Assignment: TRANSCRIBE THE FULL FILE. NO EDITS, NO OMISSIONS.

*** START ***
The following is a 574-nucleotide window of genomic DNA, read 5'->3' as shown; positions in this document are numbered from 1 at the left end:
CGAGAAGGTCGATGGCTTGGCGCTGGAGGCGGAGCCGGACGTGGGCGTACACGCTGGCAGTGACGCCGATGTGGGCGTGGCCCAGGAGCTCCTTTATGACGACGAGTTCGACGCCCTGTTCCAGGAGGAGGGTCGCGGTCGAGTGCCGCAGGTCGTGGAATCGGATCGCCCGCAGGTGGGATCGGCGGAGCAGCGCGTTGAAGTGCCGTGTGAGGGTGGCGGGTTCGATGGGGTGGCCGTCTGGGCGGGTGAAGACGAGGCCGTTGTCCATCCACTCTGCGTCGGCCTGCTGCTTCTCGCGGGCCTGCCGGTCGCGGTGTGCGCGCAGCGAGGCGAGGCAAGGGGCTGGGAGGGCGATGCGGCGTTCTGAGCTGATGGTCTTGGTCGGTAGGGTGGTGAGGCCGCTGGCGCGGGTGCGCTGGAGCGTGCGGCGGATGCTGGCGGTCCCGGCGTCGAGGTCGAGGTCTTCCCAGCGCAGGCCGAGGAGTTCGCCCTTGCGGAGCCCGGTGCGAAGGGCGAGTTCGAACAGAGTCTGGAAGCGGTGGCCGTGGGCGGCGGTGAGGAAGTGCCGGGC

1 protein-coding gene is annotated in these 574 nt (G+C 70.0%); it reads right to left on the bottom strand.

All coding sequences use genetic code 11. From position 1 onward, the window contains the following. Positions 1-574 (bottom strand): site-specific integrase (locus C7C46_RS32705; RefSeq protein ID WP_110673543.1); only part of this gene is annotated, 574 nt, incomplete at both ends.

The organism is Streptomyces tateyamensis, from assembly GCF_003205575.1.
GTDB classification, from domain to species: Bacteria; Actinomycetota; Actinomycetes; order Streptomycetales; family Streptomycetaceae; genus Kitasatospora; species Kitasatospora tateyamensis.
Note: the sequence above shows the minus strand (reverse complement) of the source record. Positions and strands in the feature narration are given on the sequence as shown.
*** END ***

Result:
The following is a 574-nucleotide window of genomic DNA, read 5'->3' as shown; positions in this document are numbered from 1 at the left end:
CGAGAAGGTCGATGGCTTGGCGCTGGAGGCGGAGCCGGACGTGGGCGTACACGCTGGCAGTGACGCCGATGTGGGCGTGGCCCAGGAGCTCCTTTATGACGACGAGTTCGACGCCCTGTTCCAGGAGGAGGGTCGCGGTCGAGTGCCGCAGGTCGTGGAATCGGATCGCCCGCAGGTGGGATCGGCGGAGCAGCGCGTTGAAGTGCCGTGTGAGGGTGGCGGGTTCGATGGGGTGGCCGTCTGGGCGGGTGAAGACGAGGCCGTTGTCCATCCACTCTGCGTCGGCCTGCTGCTTCTCGCGGGCCTGCCGGTCGCGGTGTGCGCGCAGCGAGGCGAGGCAAGGGGCTGGGAGGGCGATGCGGCGTTCTGAGCTGATGGTCTTGGTCGGTAGGGTGGTGAGGCCGCTGGCGCGGGTGCGCTGGAGCGTGCGGCGGATGCTGGCGGTCCCGGCGTCGAGGTCGAGGTCTTCCCAGCGCAGGCCGAGGAGTTCGCCCTTGCGGAGCCCGGTGCGAAGGGCGAGTTCGAACAGAGTCTGGAAGCGGTGGCCGTGGGCGGCGGTGAGGAAGTGCCGGGC

1 protein-coding gene is annotated in these 574 nt (G+C 70.0%); it reads right to left on the bottom strand.

All coding sequences use genetic code 11. From position 1 onward, the window contains the following. Positions 1-574 (bottom strand): site-specific integrase (locus C7C46_RS32705; RefSeq protein ID WP_110673543.1); only part of this gene is annotated, 574 nt, incomplete at both ends.

The organism is Streptomyces tateyamensis, from assembly GCF_003205575.1.
GTDB classification, from domain to species: Bacteria; Actinomycetota; Actinomycetes; order Streptomycetales; family Streptomycetaceae; genus Kitasatospora; species Kitasatospora tateyamensis.
Note: the sequence above shows the minus strand (reverse complement) of the source record. Positions and strands in the feature narration are given on the sequence as shown.